5. A Raisin in the Sun (1961)
Columbia Pictures, directed by Daniel Petrie.
Black and white cinema never looked so vivid. A Raisin in the Sun, based on the Broadway stage play of the same name by Lorraine Hansberry, screens the life of a family with a deferred dream. After the death of a family member, they must decide on what to do with a life-insurance check.
“The play version is a staple piece of intro to theatre classes. We all did scenes from it in first-year acting,” Pasadena City College ’20 graduate Johnathan Mahaffey said. “And the movie was just as good as I would have imagined, because of the legendary actors.”
Having one of the most talented casts of its time, this film features Sidney Poitier, Claudia McNeil and Diana Sands. A serious film about living in reverie, it plays out conversations all too familiar to struggling households.
6. Claudine (1974)
20th-Century Fox, directed by John Berry.
Diahann Carroll and James Earl Jones lead in this film about a painstaking single mother putting her heart on the line in 1970s Harlem. Claudine engages real problems facing Black women and families living in 1970s New York. Heavy and enlightening scenes are balanced with comedy, romance and an astonishing soundtrack by R&B group Gladys Knight and The Pips.
Diahann Carroll received an Oscar nomination for “Best Actress in a Leading Role” for this film. She was also the first Black woman to receive a Tony. While younger generations may know her through characters on Grey’s Anatomy and White Collar, her starring role as Claudine must be acknowledged.
7. Carmen Jones (1943)
Independently produced, directed by Otto Preminger.
This adapted opera turned Broadway musical turned film, translates the story of French composer George Bizet’s Carmen. Starring Dorothy Dandridge and Harry Belafonte, this musical drama follows a young and beautiful cigarette maker and her relationship with a Spanish cavalry soldier as well as a champion boxer.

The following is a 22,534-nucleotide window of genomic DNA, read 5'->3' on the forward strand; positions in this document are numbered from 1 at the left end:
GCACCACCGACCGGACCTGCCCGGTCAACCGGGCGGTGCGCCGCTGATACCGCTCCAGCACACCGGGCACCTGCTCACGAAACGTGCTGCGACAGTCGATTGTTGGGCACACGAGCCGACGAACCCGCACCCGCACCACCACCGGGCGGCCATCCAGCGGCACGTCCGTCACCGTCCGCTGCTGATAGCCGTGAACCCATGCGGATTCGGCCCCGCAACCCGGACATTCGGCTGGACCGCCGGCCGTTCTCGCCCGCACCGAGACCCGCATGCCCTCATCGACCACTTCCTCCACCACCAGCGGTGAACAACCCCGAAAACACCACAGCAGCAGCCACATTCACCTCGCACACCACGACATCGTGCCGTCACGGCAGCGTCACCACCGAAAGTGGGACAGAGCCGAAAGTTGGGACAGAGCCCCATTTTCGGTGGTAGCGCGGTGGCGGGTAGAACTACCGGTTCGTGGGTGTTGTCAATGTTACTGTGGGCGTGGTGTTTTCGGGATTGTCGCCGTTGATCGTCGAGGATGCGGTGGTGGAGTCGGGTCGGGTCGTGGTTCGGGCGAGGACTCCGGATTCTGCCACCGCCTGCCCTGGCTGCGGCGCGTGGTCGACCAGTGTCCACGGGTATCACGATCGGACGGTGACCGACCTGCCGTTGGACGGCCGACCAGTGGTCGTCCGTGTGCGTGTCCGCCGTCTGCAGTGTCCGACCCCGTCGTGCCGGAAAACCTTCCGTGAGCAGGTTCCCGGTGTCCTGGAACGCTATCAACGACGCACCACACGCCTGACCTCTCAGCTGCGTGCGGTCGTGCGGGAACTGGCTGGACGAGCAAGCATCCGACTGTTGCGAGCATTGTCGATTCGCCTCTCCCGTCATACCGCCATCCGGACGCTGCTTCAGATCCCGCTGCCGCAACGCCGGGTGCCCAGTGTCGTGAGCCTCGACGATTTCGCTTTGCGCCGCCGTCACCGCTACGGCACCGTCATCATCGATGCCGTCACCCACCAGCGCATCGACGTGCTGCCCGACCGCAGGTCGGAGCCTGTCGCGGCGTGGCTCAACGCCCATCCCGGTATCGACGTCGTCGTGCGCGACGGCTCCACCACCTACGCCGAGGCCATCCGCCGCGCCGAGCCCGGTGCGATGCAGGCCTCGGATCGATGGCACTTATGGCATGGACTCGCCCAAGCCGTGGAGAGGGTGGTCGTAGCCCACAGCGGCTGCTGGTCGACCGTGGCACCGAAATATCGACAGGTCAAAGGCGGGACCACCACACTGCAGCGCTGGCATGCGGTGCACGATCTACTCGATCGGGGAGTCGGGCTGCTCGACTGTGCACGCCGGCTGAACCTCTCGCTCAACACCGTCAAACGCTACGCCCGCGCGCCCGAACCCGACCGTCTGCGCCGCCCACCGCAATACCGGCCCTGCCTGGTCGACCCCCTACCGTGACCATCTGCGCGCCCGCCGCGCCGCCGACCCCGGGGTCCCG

Dandridge became the first Black woman to get the main feature on the front cover of Life magazine due to her role in this film. In 1955, Carmen Jones even won a Golden Globe for “Best Motion Picture— Musical or Comedy”. In spite of the win, this film still holds a bit of debate in regards to how many cultural factors interplay together. I guess you’ll just have to watch it and deem for yourself whether this film stands as a mismatch or a masterpiece!
8. The Jackie Robinson Story (1950)
Legendary Entertainment, directed by Alfred E. Green.
Jackie Robinson plays himself in this dramatic sports biopic around the story of his baseball career as the first black man to play in Major League Baseball. While the production value sits painfully low, the intriguing part of this movie strikes with the fact that you watch Jackie Robinson relive and reenact his best and lowest moments. If anything, this film holds a significant bookmark in history. Robinson was considered so highly as “the pride of Brooklyn” that filmmakers couldn’t imagine anyone else playing the role.
9. Cooley High (1975)
Columbia Pictures, directed by Michael Schultz.
A satire about an African American high school in Chicago during the ’60s, Cooley High plays out like a classic coming-of-age movie. What made Cooley High a milestone movie was its genuine portrayal of teen life in the projects. Screenwriter Eric Monte composed the film directly based on his experience at the real Cooley Vocational High School in Chicago.
His key objective? To debunk stereotypes by telling a story that captured what it was truly like to grow up in the projects – typical but fun. So instead of hitting replay on a movie you’ve seen a million times, queue up this comedy about two boys, Preach and Cochise, who chase carefree teenage thrills.
10. Paris Blues (1961)
United Artists, directed by Martin Ritt.
Martin Ritt directs an incredible set of actors in this vintage film. Sidney Poitier and Diahann Carroll star in this jazz romance about a musician moving to Paris to pursue his dreams. Miles away from a life that otherwise approached him with racism, the protagonist must decide between going back to the states for love or pushing forward with his career in Europe.
“Paris Blues is the least cringy oldie film,” UCI junior Jenny Patzaff said. “I mean, it hits all the right romantic levels, like conversations by the Seine, dancing at jazz bars and old Hollywood accents, without any of the overly dramatic acting.”
I’d recommend watching this film right before you sleep, in hopes that the music and serotonin-boosting vibes incept your dreams.